Birthmarks: myths, stigma and surgery
Thirty-two-year-old Manaka Singh remembers being discriminated against as a child by the elders of her family who thought she was possessed and inauspicious because of a birthmark on her neck.
"People still have myths associated with these birthmarks and I had to face a lot of discrimination because some people in my family thought I was possessed and was inauspicious," Singh said.
"This discrimination forced me to get rid of this mark because it was affecting my mental state and social interactions," she added.
According to Anup Dhir, senior cosmetic surgeon at Apollo Hospital, some other myths associated with these birthmarks are that they are caused when an expecting mother sees something strange, or experiences a great deal of fear. None of this is true, of course.
Kaya skin clinic's medical head Snehal Sriram agrees with Dhir: "Some people believe that birthmarks are caused by anything done or not done during pregnancy. There is no truth to these old wives' tales about these 'stains' being caused by something the mother did or ate."
Though the real cause behind birthmarks is still unknown, they are mostly harmless and painless.
As Dhir explains, a birthmark is a blemish on the skin formed before birth. It is a vascular lesion (abnormal tissue) and looks like soft raised swelling on the skin, often with a bright red surface, and some may look a bit like a strawberry or may be a black or a brown mole.
"They are a benign overgrowth of blood vessels in the skin, and are made up of cells that usually form the inner lining of blood vessels. Some birthmarks show up soon after a baby is born. Most birthmarks are obvious at birth. Some kinds of birthmarks fade or go away as a child gets older. Others stay the same or get bigger, darker, or thicker," Dhir told IANS.
Another reason for having these birthmarks is to have extra colour (melanin pigment) in that part of skin, says Mumbai-based cosmetic surgeon Meenakshi Agarwal.
Different types of birthmarks are vascular (such as strawberry hemangiomas, port-wine stains, and stork bites) and pigmented (such as moles, cafe-au-lait spots, and Mongolian spots).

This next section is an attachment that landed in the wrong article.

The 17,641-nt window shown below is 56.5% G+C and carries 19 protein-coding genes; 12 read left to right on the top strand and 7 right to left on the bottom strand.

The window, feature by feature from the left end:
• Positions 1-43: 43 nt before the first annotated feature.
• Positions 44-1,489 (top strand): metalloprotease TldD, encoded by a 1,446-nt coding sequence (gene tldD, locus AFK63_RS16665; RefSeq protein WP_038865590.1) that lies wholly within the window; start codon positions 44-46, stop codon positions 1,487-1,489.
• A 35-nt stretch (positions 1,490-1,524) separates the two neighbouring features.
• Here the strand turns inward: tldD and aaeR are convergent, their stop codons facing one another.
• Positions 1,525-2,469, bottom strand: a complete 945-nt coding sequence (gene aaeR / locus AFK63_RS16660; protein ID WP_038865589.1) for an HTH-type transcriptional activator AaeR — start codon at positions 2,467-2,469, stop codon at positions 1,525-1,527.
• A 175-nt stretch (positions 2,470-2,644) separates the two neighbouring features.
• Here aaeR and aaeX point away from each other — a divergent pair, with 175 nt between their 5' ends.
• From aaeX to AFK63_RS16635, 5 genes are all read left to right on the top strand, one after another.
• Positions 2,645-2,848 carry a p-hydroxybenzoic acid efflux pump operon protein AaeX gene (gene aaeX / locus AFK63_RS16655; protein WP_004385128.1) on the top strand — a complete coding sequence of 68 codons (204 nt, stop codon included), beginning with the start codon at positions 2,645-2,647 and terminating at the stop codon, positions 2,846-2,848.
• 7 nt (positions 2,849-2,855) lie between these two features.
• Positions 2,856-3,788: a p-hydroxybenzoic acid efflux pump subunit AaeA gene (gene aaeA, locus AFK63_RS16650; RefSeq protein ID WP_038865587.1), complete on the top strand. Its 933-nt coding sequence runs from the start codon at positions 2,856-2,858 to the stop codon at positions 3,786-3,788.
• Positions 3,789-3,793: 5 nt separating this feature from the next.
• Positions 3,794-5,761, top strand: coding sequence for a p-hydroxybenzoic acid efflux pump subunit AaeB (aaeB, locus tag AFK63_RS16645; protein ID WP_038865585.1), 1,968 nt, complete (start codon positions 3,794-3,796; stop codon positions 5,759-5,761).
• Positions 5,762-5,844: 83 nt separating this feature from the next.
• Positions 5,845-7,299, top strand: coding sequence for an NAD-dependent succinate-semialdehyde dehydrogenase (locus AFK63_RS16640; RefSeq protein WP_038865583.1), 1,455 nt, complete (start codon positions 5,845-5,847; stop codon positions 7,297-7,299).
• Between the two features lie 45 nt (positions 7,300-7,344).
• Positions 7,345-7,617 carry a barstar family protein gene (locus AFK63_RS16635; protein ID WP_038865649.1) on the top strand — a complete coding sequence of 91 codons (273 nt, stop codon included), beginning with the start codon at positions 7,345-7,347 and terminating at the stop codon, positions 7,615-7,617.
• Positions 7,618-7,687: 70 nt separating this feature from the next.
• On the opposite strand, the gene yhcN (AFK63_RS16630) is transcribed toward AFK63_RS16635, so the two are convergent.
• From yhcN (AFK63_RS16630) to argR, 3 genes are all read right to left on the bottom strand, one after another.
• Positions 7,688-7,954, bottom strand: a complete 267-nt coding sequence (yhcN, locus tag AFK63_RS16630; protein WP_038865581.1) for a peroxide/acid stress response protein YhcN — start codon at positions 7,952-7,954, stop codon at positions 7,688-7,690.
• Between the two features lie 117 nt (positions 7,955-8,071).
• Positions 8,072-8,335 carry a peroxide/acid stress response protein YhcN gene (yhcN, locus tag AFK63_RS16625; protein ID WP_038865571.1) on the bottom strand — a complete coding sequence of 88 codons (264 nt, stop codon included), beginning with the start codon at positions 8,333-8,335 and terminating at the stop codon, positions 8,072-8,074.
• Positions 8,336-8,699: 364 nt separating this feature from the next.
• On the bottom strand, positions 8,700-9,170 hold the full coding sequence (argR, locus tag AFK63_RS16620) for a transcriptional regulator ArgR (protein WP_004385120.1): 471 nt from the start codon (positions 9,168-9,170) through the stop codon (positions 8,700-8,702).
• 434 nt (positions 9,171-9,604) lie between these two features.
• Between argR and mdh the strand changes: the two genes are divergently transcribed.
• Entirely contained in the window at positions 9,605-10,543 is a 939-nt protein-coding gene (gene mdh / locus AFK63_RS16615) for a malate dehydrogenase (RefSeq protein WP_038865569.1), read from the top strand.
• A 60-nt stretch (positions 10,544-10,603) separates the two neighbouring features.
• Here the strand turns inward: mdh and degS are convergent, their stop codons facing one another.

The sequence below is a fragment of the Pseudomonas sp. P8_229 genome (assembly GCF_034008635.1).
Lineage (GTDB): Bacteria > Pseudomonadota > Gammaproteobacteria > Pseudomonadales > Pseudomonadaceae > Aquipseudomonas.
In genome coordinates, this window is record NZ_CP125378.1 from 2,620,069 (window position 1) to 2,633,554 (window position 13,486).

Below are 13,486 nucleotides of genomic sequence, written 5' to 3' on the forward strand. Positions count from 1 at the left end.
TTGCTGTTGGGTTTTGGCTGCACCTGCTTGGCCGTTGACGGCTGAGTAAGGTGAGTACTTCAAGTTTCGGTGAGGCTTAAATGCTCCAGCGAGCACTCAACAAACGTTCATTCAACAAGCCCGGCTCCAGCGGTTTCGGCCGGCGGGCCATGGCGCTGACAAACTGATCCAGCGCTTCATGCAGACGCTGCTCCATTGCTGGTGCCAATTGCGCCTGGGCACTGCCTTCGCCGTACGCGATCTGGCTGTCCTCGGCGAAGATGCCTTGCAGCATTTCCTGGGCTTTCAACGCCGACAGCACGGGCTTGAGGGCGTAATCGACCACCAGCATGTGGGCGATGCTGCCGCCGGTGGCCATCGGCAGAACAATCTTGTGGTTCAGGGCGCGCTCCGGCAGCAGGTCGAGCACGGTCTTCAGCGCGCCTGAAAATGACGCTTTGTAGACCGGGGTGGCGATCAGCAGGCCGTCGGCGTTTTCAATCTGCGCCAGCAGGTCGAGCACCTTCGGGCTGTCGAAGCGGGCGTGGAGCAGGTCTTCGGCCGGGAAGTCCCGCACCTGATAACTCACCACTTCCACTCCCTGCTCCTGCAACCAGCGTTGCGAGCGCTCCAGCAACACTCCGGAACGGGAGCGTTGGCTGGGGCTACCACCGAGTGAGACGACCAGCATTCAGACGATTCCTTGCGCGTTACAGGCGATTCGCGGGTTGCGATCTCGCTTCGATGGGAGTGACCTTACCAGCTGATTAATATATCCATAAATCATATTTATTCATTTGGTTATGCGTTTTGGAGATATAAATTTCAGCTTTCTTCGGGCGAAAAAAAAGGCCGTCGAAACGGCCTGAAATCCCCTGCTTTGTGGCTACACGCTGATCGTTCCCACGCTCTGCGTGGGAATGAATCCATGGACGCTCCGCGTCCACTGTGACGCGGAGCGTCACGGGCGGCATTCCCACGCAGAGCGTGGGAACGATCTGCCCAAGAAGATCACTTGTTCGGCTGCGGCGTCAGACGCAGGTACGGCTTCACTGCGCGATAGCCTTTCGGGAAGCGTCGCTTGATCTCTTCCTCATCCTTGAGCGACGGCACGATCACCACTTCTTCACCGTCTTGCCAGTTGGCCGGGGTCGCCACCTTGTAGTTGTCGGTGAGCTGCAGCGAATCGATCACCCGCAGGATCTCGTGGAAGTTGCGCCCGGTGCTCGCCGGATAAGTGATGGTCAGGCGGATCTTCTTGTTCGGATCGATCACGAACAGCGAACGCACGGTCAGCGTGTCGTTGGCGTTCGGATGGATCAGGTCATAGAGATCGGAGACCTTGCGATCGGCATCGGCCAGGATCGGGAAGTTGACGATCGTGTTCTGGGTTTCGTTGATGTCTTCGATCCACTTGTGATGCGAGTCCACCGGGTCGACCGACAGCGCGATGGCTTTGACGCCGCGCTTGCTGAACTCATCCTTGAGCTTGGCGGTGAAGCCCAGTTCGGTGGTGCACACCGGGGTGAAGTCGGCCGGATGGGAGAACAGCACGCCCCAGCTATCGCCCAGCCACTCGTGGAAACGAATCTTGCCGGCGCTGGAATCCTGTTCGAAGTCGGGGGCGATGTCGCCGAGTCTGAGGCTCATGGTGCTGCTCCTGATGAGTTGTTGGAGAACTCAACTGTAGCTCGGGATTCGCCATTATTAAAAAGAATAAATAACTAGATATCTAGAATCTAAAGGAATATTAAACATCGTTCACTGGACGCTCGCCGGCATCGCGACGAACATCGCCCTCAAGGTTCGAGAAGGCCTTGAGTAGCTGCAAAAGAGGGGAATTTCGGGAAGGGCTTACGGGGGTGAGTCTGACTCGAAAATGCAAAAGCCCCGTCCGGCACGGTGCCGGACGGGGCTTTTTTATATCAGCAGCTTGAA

"Hemangiomas are caused by many tiny blood vessels bunched together and vary in severity whereas port wine stains are caused by abnormal development of blood vessels and last a lifetime," Agarwal told IANS on phone.
A lot of people shy away from social gatherings to avoid unwanted attention because of these marks.
Pragya Khanna, 18, is very conscious about the birthmark on the right side of her cheek. She hides it with her hair whenever she goes out and tries to avoid meeting new people who ask her about this black patch.
"Every time I meet a new person, his attention is automatically directed towards my cheeks and the worst part is that either they will stare at it or else will ask me obvious questions like what is it? It does get embarrassing for me. Hence I either try to hide it or else avoid meeting new people," Khanna said with a bit of irritation.
"I am planning to get rid of this because my confidence level is already shattered and I don't want to live my life with people staring at my face," she added.
The good news is that most of these marks can be treated with laser therapy.
"These treatments can be painful and it is very important to know the benefits and risks involved in it. Success rate varies according to type of mark. Though lasers are generally successful on improving them but at times complete cure may not be possible," Dhir said.
According to experts, one should take a few precautions after undergoing treatments.
"After the birthmark has been treated with surgery or laser therapy, avoid scratching the treated area. It's also important to restrict exposure to the sun for several weeks after surgery. Until the treated areas are completely healed, use sunscreen regularly," Sriram said.